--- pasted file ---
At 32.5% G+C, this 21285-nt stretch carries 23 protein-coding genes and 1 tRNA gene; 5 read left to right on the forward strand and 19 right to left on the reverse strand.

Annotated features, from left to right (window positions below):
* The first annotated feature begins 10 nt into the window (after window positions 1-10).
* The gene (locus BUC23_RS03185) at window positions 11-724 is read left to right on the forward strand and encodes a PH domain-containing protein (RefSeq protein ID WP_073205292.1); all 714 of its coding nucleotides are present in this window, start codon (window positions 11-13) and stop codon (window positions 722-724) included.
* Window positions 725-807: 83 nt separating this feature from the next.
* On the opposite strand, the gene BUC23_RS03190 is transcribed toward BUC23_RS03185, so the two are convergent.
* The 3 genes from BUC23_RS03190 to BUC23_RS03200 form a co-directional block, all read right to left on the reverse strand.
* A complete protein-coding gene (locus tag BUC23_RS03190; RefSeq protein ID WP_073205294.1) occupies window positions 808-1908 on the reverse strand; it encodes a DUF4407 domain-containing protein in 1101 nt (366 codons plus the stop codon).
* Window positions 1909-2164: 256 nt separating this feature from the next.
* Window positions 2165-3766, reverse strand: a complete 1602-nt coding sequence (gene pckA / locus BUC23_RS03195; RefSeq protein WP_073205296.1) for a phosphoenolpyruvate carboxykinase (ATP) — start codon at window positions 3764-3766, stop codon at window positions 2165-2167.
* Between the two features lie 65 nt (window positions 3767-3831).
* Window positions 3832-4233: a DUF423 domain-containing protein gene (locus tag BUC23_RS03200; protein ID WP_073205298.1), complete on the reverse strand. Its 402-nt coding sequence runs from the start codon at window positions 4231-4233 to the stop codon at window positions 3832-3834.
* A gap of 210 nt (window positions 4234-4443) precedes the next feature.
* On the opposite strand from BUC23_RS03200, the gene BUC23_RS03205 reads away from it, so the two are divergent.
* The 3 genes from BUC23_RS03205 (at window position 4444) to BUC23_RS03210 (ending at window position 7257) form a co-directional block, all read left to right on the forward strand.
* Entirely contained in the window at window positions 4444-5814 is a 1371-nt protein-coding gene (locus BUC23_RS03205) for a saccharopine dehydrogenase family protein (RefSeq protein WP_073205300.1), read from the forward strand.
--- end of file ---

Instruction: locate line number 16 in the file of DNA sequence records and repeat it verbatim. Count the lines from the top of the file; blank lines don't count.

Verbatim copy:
* Entirely contained in the window at window positions 4444-5814 is a 1371-nt protein-coding gene (locus BUC23_RS03205) for a saccharopine dehydrogenase family protein (RefSeq protein WP_073205300.1), read from the forward strand.